A Bittersweet Season (an excerpt)
I sprinted when I should have cautiously watched my step, rushed when I should have ruminated, barked orders when I should have discussed things with my mother. I heard what I wanted to hear, not what doctors or admissions directors of long-term care facilities were actually telling me. Does any of this sound familiar to you? If it does, slow down. Get your bearings. You can't bulldoze your way through this like a work project. Still, you can take comfort in knowing that this precipitating crisis, for many of us, is the hardest part, because you probably still think you can make it right, that you can stop the clock.
It takes a while to learn that some decisions are far more important than others; some things are actually in your hands and some not. What is vital, and well within your control, is being present in a consoling way and respectful enough to bear witness to the inevitable. This, too, is about slowing down. At first it's hard to walk at a snail's pace beside your mother or father when they can no longer keep up, at least without impatiently rolling your eyes. Or to kneel at their level when they're in a wheelchair. But the pace and the vantage become more natural and annoyance softens into tenderness if you let it.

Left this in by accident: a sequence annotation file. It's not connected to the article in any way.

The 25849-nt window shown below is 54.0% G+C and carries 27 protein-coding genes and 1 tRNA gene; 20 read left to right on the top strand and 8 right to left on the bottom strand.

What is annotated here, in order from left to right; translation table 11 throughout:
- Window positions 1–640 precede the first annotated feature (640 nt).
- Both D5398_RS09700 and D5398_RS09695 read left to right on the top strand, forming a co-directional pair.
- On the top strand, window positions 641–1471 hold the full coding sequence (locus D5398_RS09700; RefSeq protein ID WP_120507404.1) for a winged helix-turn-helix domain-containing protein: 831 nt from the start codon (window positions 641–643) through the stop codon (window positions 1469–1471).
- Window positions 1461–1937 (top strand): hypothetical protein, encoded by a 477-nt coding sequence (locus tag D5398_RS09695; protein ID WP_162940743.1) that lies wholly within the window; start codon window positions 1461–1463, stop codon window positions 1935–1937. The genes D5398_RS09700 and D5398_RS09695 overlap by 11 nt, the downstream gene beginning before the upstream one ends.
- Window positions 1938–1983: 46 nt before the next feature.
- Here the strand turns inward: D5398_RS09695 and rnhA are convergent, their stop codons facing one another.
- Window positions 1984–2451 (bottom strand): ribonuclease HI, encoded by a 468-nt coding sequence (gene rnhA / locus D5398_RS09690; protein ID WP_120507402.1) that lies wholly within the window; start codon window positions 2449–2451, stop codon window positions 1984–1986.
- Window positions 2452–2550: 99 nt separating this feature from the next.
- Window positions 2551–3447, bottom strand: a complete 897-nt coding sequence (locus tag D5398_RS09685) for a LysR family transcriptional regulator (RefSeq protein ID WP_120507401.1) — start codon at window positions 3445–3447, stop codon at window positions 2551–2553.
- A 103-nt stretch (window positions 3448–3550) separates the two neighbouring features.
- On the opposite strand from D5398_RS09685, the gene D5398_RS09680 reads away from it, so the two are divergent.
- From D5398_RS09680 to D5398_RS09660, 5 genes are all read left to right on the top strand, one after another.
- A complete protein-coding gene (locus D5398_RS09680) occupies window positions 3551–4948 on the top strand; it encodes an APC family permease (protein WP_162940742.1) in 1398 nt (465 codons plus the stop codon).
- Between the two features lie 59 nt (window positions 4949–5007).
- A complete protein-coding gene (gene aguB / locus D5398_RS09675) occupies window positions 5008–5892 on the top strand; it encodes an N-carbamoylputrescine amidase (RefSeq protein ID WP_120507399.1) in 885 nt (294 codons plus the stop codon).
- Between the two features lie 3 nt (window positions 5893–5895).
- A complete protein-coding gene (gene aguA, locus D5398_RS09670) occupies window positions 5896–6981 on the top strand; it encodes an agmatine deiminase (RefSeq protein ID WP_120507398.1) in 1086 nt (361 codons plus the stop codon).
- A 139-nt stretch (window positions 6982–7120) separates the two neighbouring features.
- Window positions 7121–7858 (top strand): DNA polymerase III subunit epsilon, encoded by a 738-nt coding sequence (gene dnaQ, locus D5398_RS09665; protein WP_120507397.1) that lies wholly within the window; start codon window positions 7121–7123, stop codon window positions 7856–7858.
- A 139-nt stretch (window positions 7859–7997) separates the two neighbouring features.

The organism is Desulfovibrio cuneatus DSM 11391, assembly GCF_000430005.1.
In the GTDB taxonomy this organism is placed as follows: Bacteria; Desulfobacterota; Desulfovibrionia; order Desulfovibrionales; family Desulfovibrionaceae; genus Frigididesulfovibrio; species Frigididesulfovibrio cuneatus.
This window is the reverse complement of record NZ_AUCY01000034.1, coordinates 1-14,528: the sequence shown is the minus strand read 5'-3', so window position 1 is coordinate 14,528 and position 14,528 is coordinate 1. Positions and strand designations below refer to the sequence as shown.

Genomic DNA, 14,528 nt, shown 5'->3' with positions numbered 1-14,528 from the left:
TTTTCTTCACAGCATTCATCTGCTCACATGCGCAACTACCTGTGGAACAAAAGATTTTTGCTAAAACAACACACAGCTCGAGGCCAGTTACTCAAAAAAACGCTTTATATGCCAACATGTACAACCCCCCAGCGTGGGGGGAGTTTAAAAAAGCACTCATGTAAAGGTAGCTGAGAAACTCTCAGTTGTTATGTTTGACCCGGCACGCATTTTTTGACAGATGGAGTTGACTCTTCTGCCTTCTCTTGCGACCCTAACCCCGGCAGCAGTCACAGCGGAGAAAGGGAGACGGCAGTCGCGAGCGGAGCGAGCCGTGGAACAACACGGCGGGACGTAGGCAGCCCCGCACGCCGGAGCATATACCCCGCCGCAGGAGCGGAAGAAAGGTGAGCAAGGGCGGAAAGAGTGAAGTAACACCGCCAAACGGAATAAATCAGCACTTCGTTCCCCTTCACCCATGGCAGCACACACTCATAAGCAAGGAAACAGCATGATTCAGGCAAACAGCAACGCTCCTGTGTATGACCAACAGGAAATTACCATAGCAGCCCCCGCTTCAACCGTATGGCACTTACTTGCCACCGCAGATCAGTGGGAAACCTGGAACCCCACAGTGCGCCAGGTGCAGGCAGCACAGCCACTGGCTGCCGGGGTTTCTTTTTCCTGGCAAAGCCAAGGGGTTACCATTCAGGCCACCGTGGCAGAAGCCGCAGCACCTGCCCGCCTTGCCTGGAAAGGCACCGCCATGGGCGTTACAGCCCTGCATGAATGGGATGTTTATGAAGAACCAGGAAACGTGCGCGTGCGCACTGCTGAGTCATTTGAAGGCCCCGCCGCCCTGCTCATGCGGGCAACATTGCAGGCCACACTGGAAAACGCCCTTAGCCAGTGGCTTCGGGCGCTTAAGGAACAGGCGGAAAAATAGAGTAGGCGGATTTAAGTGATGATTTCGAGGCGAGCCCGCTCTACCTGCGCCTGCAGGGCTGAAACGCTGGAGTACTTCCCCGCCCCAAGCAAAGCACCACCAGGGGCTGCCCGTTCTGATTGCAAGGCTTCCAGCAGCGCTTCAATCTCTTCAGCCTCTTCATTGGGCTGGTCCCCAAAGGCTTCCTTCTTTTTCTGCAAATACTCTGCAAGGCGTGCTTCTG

I keep saying that this experience can become something other than desperate and bleak, if you let it. It really is a choice. We all know grown children who have bolted when the moment arrived. But imagining running away doesn't make you a bad person. I fantasized, usually in the hypnagogic space between sleeping and waking, facing another day of ignorance and exhaustion, about pointing the car west and driving, driving, driving. I'm glad that I didn't, because instead I learned what I was made of; I found my better self. I found my mother. I found my brother. But all of that came later.
From A Bittersweet Season: Caring for Our Aging Parents — and Ourselves by Jane Gross, pages 14-15.